• Clear and Logical Strategy. Organizational alignment with respect to PLM – what are the key drivers, challenges, financial considerations, technology needs/constraints, data needs/constraints, resource needs/constraints and current state of the organization. All of these factors, along with others, will be critical in determining how best to drive and evolve the PLM approach over time.
  • PLM Technology and Data Strategy. Organizations need tools that will allow them immediate access to data for immediate decision making. Given the volume of data, spreadsheets will no longer suffice. A Manufacturing PLM software system can be used to manage a product and its aligned data throughout all the stages of the product lifecycle. While primarily used by design and engineering teams working with CAD data, a PLM system can provide visibility into the product design process and potentially enhance decision-making for all business stakeholders. Having an aligned data strategy will help ensure that data quality is being addressed so that decisions can be made based on accurate and trust-worthy data.
  • Workflow Automation. Companies can significantly reduce time-to-manufacturing and have driven down production costs by automating both the rules of workflow and the management of lifecycle states. An enterprise approach to process management can unify the major elements of design, manufacturing planning, and resources into a common system. Configuration-specific processes become easier to launch and manage, and manufacturing processes are more easily aligned with their related engineering tasks.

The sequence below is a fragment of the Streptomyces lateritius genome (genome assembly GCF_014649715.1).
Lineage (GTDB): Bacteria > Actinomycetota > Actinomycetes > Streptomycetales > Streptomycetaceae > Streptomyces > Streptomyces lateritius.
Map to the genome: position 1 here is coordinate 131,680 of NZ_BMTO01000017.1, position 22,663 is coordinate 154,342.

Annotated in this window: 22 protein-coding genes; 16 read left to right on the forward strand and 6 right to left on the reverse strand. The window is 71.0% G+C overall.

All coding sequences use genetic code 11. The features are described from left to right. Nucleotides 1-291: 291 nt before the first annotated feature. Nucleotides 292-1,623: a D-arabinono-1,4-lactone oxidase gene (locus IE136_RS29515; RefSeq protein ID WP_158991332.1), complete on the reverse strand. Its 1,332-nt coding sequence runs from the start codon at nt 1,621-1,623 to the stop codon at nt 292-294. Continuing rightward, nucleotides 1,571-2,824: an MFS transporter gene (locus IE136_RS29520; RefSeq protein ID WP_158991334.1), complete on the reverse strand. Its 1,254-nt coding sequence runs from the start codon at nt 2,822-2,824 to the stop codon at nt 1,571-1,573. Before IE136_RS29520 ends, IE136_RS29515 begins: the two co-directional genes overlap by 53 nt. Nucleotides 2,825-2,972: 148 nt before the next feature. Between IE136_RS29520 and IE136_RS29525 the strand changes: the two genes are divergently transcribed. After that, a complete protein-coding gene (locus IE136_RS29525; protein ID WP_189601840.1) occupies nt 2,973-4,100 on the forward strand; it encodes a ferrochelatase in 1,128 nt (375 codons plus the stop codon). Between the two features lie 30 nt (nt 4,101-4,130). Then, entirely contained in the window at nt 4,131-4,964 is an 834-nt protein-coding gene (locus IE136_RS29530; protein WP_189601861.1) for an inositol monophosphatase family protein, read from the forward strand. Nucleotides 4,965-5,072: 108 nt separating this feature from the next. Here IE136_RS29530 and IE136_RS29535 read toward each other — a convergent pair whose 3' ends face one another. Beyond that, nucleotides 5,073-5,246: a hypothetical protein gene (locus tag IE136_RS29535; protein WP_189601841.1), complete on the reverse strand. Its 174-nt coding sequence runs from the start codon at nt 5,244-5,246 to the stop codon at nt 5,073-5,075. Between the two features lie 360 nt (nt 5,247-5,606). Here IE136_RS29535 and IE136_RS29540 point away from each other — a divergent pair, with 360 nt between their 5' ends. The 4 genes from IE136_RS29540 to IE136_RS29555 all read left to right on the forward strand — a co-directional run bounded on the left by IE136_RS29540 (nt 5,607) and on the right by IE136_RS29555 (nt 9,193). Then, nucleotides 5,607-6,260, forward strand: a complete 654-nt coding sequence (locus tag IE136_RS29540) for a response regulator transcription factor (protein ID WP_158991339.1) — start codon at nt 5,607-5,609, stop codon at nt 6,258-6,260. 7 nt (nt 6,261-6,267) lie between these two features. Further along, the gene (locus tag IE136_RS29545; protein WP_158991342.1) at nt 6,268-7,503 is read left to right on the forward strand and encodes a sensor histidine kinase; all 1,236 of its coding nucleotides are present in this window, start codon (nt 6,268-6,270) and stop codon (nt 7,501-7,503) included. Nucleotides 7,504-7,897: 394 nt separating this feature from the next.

• Strong Project Management Organization. In order to realize the above goals, there must be a strong project management group, a PMO, that is able to identify, design, prioritize, deliver, and govern projects that support PLM. In addition, being able to move a product through the lifecycle requires proactive project management, capable of immediately addressing any issues and risks so that downstream challenges are effectively communicated and quickly resolved.

From conception to end of life (EOL), the successful management of a product during its lifecycle will ensure that high quality and cost-effective products are produced without budget overruns, delays, or design failures. Managing the product lifecycle can be complicated. But effectively defining the processes to identify efficiencies, choosing the right technology tools to enhance data transparency, reporting, and decision-making, and collaborating with the appropriate partners will help lead to PLM success.

To learn more about ProPharma Group and how we can support your programs, contact us.